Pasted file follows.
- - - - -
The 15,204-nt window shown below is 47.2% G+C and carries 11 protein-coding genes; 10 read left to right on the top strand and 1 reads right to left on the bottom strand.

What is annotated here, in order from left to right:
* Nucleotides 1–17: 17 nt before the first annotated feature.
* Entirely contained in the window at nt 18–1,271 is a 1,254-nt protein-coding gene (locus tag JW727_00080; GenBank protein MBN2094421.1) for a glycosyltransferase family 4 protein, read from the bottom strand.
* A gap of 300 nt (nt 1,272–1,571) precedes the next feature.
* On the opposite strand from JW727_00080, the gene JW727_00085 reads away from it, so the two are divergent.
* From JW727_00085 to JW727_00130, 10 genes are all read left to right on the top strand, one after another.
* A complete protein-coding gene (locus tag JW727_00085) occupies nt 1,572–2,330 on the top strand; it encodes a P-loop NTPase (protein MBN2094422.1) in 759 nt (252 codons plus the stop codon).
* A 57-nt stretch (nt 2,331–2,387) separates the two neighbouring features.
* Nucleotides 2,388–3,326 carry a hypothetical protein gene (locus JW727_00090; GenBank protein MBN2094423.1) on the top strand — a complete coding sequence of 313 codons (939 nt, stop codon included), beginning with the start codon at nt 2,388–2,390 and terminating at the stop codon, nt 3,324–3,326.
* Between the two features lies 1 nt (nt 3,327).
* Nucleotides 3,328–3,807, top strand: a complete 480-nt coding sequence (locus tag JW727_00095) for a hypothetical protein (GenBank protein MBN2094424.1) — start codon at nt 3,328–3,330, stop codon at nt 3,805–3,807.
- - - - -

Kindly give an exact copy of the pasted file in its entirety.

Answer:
The 15,204-nt window shown below is 47.2% G+C and carries 11 protein-coding genes; 10 read left to right on the top strand and 1 reads right to left on the bottom strand.

What is annotated here, in order from left to right:
* Nucleotides 1–17: 17 nt before the first annotated feature.
* Entirely contained in the window at nt 18–1,271 is a 1,254-nt protein-coding gene (locus tag JW727_00080; GenBank protein MBN2094421.1) for a glycosyltransferase family 4 protein, read from the bottom strand.
* A gap of 300 nt (nt 1,272–1,571) precedes the next feature.
* On the opposite strand from JW727_00080, the gene JW727_00085 reads away from it, so the two are divergent.
* From JW727_00085 to JW727_00130, 10 genes are all read left to right on the top strand, one after another.
* A complete protein-coding gene (locus tag JW727_00085) occupies nt 1,572–2,330 on the top strand; it encodes a P-loop NTPase (protein MBN2094422.1) in 759 nt (252 codons plus the stop codon).
* A 57-nt stretch (nt 2,331–2,387) separates the two neighbouring features.
* Nucleotides 2,388–3,326 carry a hypothetical protein gene (locus JW727_00090; GenBank protein MBN2094423.1) on the top strand — a complete coding sequence of 313 codons (939 nt, stop codon included), beginning with the start codon at nt 2,388–2,390 and terminating at the stop codon, nt 3,324–3,326.
* Between the two features lies 1 nt (nt 3,327).
* Nucleotides 3,328–3,807, top strand: a complete 480-nt coding sequence (locus tag JW727_00095) for a hypothetical protein (GenBank protein MBN2094424.1) — start codon at nt 3,328–3,330, stop codon at nt 3,805–3,807.